Tom Arms has laid out in simple terms what a ‘sweet’ trade deal with a Trump led USA could mean. Given the amount of real estate, particularly in the south west, currently in the hands of Russian oligarchs, it makes me wonder whether the Brexit idea of a free booting nation facing bravely towards the rest of the world may turn out to be the creation of a vassal state, and clearly not necessarily with the EU.

    Surely the 1956 Suez adventure should have taught us that, in the world of the playground bully, it’s size that counts, which is something lacking in these parts.

  • Trumps attitude towards trade are the same leftist attitude Sanders and Corbyn had, and the same arguments used by Farage for Brexit.

    Same old rants about jobs going overseas (which is a very good thing) and investor protection (which is essentially a racist position saying that nation states are superior to foreign investors). Similarly Labour moaned about UK steel being undercut as does Trump.

    The future is a merged block of TPP, TTIP and TISA where nation states have been made redundant and where a global community of investors and consumers benefit.

  • “The future is a merged block of TPP, TTIP and TISA where nation states have been made redundant and where a global community of investors and consumers benefit.”

    But in the transition from an EEC to an EU we unexpectedly became citizens of Great Britain and the European Union, without being asked if we wanted to swap a trading agreement for citizenship of a ‘fictitious’ EU country.

    TISA, NAFTA, or TTP are not ‘fictitious’ countries demanding citizenship, and none of the countries involved in TTP negotiations are expecting an annual membership fee [in the billions!] to pay for an unnecessary [and unasked for!], layer of governance, or the imposition of a common currency, or a suggestion of a ‘joint TTP army’, or TTP dictates on whether or not VAT can or cannot be removed from sanitary products.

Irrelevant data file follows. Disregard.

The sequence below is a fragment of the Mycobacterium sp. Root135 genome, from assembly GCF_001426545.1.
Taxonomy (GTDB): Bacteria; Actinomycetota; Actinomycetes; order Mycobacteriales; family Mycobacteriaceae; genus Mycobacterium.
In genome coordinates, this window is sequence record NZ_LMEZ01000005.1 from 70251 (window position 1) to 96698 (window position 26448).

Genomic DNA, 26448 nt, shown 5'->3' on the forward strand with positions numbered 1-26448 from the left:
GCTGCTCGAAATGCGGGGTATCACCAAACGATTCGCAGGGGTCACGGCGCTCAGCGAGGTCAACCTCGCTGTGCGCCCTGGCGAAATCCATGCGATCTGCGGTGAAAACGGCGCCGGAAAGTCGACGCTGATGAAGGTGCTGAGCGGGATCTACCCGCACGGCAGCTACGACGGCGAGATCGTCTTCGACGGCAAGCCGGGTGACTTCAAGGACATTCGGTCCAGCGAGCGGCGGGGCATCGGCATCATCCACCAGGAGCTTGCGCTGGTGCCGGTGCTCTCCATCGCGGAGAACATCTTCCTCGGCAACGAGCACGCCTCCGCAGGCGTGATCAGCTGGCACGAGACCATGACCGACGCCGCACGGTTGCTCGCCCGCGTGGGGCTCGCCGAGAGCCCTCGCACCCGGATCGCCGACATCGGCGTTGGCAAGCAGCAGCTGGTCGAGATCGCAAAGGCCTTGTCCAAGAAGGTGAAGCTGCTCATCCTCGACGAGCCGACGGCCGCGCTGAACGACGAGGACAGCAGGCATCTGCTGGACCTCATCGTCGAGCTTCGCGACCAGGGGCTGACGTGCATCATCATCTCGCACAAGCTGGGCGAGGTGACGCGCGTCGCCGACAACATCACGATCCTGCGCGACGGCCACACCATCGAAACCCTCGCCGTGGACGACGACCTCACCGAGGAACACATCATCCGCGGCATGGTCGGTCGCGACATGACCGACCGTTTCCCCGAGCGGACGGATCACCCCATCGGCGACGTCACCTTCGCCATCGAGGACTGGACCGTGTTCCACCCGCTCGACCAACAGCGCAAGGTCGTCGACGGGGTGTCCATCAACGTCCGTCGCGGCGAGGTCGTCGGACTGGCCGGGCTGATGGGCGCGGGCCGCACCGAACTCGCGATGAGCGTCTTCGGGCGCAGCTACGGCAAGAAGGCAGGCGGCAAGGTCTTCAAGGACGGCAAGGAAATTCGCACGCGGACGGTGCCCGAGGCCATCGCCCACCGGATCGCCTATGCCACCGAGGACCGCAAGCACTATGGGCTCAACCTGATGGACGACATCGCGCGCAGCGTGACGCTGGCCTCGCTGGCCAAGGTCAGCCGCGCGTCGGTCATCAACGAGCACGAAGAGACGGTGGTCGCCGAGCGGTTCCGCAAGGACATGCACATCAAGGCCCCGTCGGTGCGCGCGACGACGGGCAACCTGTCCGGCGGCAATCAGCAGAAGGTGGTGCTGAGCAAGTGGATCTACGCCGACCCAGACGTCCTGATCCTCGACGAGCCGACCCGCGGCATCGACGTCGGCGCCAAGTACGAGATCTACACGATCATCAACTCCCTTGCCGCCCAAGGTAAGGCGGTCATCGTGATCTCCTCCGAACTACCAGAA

The relationship of an EEC, truly went too far for the British psyche when John Major [without asking the people], began the 25 year process of signing away our sovereignty over to an EU ‘dog that started to bark orders’.
    And in 385 days, free British citizens are more than happy to discuss trading relationships with any global country including the ‘fictitious’ EU country that got too big for its Maastricht boots.

  • Can any trade treaty or special relationship be truly consistent with the promotion and/or belief in a truly free market?

  • David Becket 9th Mar '18 - 5:36pm

    Taking the two issues raised above, Trump and the Salisbury attack. It is obvious that we are heading into a very uncertain world. Our defence minister has warned about Russian Cyber attacks and their general build up of military power. Trump’s tariffs are just a start of a massive trade war, as May knows.
    This is not the time to be throwing our toys out of the European Basket, in times like this we need to work with our closest neighbours.
    Any PM with the guts to stand up to the Brexiteers, and the vision to steer the country through these troublesome times would put Brexit on hold.
    Unfortunately we have a PM who lacks guts and has no vision, the future looks bleak.

  • If Liam Fox goes to the US next week, and he manages to secure steel tariffs exemption for UK steel, I’m intrigued to know what the Lib Dem position would be on that.

    (a) Would you praise Liam Fox, and support our UK steel workers?
    (b) Would you support the EU in pursuing fines on UK?

  • Lynda Rothwell 10th Mar '18 - 7:57am


    I have no doubt that the U.K. will be offered exemptions, the amount of steel we sell in the USA is extremely small on global terms and econonically of little consequence to the US.

    Allowing the U.K exemptions offers Trump the opportunity to look magnanimous ( as long as he received the right amount of flattery and grovelling)

    Last, giving the U.K. an exemption and not the EU, helps to stir up more bad feeling and possible division, “divide and conquer”

    I wouldn’t cheer too loudly; the basic economics means that the tariffed steel will seek new markets and eventually come to the UK, it will come in cheap and will massively (intentional) undercutting our own steel industry.

    We could impose tariffs to try to protect our industry but the U.K. ALONE trying to put tariffs on the Chinese and at the same time try to sign trade deals with them is unlikely.

    Anyhoo, Post Brexit Britain is going to be a tariff free, low tax bastion of free trade, the brexitters talk joyful of all the cheap goodies that can flow unhinded into the country, I think it was Rees Mogg who said we would not impose tariffs on goods even from country that imposed them on ours, bye bye Steel Industry, and many others.